Effects of the Revenue Settlements on the Agrarian Society:
The main motive force behind the introduction of the Zamindari, Mahalwari and Ryotwari systems of revenue by the British was to augment the revenue of the Government. The old revenue system which revolved around the Zamindar came to an end. A new class of Zamindars emerged who was bound by strong ties of interest to the ruling power. The Zamindars became the owners of the land and the cultivators became only the rent-paying tenants and subject to eviction. Under the Mahalwari and Ryotwari systems, although ryots theoretically became the owners of the land, their right on land was doubtful. The tenant remained in perpetual fear of the Zamindar, the lambardar the tax collector.
Moreover, many of the zamindars being unable to become punctual tax collectors leased their lands. The permanent settlement had prohibited the Zamindars from giving any lease more than 12 years. But the restriction was abolished in 1812 and sub-infeudation was carried to the further limit. The fragmentation of land led to the growth of uneconomic holdings. Many of the zamindars were sympathetic to their tenants and granted takavi loans to the latter. But the pressure of new revenue demand made it impossible for them to continue the practice. Henceforth a new class- money-lenders or mahajans- appeared in the countryside and the poor peasants fell into their clutches. The peasant had to lose his land to the moneylender when he failed to return the money with interest. By the middle of the nineteenth century, the Mahajan became as important as the landlord. The Mahalwari or Ryotwari system improved the position of the ryots by making them the owners of the land, but for all practical purposes, their right on lands was uncertain and undefined.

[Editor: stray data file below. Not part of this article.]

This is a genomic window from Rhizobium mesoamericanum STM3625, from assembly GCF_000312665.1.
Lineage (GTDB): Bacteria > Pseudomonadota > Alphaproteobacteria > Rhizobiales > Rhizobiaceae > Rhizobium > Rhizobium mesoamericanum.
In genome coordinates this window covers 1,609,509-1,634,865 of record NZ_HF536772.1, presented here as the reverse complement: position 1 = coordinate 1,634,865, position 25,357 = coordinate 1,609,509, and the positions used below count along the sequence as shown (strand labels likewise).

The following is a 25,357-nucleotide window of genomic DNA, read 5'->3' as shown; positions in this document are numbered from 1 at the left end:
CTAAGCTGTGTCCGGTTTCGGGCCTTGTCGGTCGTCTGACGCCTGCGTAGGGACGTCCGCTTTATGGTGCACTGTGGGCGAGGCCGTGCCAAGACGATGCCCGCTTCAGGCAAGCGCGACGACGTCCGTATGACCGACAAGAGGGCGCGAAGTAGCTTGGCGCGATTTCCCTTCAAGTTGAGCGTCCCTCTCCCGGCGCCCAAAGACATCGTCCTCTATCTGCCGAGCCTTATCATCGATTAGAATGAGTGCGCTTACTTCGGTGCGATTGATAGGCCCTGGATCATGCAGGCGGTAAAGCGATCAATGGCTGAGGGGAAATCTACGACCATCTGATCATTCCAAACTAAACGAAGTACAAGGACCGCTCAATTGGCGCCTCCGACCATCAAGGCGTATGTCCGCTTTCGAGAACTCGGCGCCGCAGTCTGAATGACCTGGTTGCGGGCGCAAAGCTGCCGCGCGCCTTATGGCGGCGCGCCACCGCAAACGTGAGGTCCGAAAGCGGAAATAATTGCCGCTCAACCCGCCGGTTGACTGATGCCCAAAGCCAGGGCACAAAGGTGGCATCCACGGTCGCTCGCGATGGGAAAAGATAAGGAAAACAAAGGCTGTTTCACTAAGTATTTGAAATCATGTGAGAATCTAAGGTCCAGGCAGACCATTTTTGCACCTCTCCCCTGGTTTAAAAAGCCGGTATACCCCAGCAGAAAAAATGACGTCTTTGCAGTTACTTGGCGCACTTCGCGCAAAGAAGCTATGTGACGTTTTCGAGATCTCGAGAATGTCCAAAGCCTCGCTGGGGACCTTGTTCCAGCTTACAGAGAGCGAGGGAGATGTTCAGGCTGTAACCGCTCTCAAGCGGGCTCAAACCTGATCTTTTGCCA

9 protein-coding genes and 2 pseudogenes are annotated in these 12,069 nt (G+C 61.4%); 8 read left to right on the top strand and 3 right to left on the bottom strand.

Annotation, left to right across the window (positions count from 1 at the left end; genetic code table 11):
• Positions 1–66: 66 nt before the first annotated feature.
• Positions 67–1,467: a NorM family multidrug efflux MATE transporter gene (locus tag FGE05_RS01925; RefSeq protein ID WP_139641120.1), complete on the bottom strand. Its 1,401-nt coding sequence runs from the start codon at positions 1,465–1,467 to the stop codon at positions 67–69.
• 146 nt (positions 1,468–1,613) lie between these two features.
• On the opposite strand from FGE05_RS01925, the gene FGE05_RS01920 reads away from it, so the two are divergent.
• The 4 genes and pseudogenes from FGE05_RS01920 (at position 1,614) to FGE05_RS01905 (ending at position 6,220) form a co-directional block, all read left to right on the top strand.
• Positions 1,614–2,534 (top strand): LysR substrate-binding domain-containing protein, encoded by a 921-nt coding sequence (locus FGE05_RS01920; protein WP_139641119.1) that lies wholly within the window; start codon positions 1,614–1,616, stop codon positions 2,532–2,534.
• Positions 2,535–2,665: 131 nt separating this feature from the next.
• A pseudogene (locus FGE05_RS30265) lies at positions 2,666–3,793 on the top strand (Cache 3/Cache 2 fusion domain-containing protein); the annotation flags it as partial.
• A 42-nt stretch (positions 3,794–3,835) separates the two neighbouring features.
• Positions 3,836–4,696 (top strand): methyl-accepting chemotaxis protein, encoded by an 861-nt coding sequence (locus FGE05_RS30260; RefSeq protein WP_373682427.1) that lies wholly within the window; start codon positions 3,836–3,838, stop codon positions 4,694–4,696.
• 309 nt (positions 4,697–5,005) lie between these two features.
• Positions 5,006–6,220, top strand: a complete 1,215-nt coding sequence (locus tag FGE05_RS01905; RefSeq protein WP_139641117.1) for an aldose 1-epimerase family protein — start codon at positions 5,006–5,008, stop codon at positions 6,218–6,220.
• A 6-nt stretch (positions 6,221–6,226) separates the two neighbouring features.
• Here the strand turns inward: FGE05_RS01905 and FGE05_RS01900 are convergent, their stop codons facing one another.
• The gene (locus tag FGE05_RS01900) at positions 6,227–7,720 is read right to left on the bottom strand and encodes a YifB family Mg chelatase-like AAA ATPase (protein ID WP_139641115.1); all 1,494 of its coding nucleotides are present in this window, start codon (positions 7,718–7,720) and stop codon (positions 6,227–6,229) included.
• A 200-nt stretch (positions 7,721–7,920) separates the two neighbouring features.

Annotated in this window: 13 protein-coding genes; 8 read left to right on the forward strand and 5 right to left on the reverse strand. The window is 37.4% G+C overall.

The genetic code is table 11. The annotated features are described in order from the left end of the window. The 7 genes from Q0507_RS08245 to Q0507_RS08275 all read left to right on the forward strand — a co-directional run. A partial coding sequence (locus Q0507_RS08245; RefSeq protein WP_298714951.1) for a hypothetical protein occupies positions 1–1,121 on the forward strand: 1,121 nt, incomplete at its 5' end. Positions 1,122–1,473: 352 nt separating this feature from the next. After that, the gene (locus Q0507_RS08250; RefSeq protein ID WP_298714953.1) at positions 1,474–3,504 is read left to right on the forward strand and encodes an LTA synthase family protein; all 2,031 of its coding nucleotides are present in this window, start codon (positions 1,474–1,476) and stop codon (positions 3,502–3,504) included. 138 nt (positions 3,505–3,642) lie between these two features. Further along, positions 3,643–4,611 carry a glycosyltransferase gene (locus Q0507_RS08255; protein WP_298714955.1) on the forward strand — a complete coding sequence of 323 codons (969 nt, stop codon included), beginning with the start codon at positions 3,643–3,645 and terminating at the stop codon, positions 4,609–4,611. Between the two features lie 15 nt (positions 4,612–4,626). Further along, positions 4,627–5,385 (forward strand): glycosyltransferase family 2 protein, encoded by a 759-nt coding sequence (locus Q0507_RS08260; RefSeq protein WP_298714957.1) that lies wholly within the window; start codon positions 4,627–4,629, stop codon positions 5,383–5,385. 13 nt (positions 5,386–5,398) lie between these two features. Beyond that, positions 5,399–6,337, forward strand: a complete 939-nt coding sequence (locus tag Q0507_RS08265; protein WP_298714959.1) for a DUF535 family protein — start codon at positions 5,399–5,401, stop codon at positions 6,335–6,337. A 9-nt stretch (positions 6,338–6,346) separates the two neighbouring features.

The decline of indigenous industries led people to fall back upon agriculture for their livelihood. With primitive tools in the hands of the peasants for cultivation and the governments making no efforts to improve agriculture, rapid degeneration of agriculture became visible. As the British influence widened over large areas, a corresponding improvement of agriculture had not taken place.
The most important result of the new revenue settlements was the creation of a new form of private property that benefitted the government. The land was now saleable and mortgagable. “The British by making land a commodity that could be freely bought and sold introduced a fundamental change in the existing land systems of the country. The stability and the continuity of the Indian villages were shaken. In fact, the entire structure of rural society began to break up”.